In the late 1990s we witness the growth of public awareness on Open Source and Free Software. Ranging from common use of Linux operating systems, like ubuntu, in public administration and on private computers to the everyday use of programs like Mozilla Firefox, this idea of decentralized production and distribution of high quality computer programs, embedded into a more general discourse of Openness [see References], infected the public debates:
Creative Commons [media licences], Open Access [research & education], Open Data [freely available, tax paid or commercial data], Liquid Democracy [distributed, non-representational decision making], Open Source Hardware [shared construction plans for physical artefacts] and Open Governance [administrative and governmental transparency], just to name a few, represent only the top of the iceberg. In the last decades, many thinkers around the globe carried the idea of shared production out into non-technological contexts, where it, due to its adaptability, easily gained attention from many sources. Political sciences and especially Marxism don’t have to be mentioned explicitly, as they already carry these questions of property, labour and democracy within themselves.
What we are looking at is a wider use of free software development practices taken into different contexts with diverse tools. Electronic communication tools like E-Mail, Google Docs or Trello supplemented by self-controlled infrastructure and mobile devices deliver a never-seen-before informational flow. Privacy, transparency and traceability, i.e. of decisions in organized networks, allow “less is more” approaches towards organizational design: users deliver themselves with the information needed and a more desynchronized, in terms of space and time, distributed way of working can be established.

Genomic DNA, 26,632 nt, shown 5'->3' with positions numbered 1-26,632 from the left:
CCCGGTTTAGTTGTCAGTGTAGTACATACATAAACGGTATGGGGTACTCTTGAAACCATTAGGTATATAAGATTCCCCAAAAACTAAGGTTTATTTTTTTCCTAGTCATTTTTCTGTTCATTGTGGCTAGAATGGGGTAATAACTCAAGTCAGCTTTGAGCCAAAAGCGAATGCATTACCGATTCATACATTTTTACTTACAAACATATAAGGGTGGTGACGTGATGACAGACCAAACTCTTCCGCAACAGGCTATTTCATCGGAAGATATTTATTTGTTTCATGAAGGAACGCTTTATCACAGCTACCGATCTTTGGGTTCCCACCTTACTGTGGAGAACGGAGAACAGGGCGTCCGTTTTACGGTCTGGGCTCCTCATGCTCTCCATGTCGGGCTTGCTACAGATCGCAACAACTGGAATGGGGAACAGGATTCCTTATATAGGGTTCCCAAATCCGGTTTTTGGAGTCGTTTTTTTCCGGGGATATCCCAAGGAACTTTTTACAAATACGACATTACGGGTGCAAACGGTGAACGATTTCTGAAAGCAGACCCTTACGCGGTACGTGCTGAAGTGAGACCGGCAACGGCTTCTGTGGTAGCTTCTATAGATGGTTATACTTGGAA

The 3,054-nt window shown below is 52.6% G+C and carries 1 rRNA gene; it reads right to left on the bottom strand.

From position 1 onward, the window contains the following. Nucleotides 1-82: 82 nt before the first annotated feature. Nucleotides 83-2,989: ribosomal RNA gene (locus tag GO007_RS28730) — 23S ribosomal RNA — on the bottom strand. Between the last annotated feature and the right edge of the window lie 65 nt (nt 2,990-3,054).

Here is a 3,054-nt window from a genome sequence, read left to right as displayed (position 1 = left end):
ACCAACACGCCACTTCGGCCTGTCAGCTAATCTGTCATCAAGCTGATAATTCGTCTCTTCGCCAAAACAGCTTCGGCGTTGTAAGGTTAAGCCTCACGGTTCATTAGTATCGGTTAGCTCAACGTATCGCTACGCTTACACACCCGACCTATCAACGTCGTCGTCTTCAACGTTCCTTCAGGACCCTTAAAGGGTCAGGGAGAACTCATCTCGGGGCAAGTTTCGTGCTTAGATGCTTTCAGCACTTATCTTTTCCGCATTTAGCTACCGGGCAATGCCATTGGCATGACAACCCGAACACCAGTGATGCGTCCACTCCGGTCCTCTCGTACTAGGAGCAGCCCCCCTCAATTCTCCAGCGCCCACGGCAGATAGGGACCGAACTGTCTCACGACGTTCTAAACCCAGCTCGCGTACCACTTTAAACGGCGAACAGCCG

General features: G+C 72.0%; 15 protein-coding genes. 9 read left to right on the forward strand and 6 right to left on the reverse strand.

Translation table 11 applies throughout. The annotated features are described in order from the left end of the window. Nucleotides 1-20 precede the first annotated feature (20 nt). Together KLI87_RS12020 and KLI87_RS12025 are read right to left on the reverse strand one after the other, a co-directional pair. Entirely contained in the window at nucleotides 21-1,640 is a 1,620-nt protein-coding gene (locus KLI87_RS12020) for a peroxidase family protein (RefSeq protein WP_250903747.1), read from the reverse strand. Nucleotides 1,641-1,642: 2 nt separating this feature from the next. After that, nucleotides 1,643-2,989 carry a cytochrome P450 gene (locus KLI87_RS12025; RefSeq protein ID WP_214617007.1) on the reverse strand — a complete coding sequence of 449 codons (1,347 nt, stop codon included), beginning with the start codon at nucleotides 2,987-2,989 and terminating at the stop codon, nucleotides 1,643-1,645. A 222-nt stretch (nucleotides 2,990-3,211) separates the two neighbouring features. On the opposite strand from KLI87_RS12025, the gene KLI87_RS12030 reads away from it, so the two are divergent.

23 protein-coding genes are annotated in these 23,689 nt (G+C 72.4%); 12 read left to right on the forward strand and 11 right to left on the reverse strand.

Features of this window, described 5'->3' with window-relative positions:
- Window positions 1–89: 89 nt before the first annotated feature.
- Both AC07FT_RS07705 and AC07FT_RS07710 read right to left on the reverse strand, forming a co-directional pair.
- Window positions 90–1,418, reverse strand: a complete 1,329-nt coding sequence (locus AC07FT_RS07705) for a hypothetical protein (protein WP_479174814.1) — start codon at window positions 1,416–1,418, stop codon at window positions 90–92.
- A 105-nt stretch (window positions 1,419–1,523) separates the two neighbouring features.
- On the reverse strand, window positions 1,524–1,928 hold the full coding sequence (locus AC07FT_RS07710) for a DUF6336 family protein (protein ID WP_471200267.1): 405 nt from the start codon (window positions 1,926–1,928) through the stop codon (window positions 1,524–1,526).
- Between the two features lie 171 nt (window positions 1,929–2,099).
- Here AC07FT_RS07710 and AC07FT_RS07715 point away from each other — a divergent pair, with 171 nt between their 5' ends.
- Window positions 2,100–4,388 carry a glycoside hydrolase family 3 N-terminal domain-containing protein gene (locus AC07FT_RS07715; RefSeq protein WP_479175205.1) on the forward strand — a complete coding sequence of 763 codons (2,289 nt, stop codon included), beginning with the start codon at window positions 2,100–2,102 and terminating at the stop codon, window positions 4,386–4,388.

This great project, the “Open” Society, might be to resynchronize the distributed efforts of many and to retell a common narrative in which individual, activist’s interventions gain sufficient expression and acknowledgement. Our aim could be the tickle-down of distributed, collaborative practice into the so-called mainstream culture. The questions remaining are then these of scale, commensurability, participation and, economically, precarity.
Obviously, we’re facing many other big questions that coincide with the proclaimed global change: poverty, housing, ecology, climate, crisis, urbanity, demography and so forth. Those are subsumed under the term Sustainability, which stands for a regard on social, economical and ecological aspects in every human action. This triage serves as a reflection and (self-)critique basis for future-oriented, sic!, sustainable practice.
With creative impulses coming from many sides nowadays, it seems possible to connect diverse, experimental phenomena and utilize them for developing solidarity on many scales while maintaining ecological survival. Best Practice examples like Upcycling initiatives, CoHousing projects and Urban agriculture next to more artistic urban interventions or academic discourses on The Commons (air, water, land, trash, …), urbanity and participation, can provide us with a pragmatic guideline:
How to create (in the sense of gestalten [German]) diverse neighbourhoods and global justice without destroying the earth’s ecosystem.
Rossiter, Ned (2006): Organized Networks. Media Theory, Creative Labour, New Institutions. Amsterdam. : http://nedrossiter.org
“Brundtland Report” : Brundtland Commission (1987): Our Common Future. Oxford. : https://en.wikipedia.org/wiki/Our_Common_Future
id22:s activities support these endeavours in many flavours:
experimentcity > for a sustainable urban development culture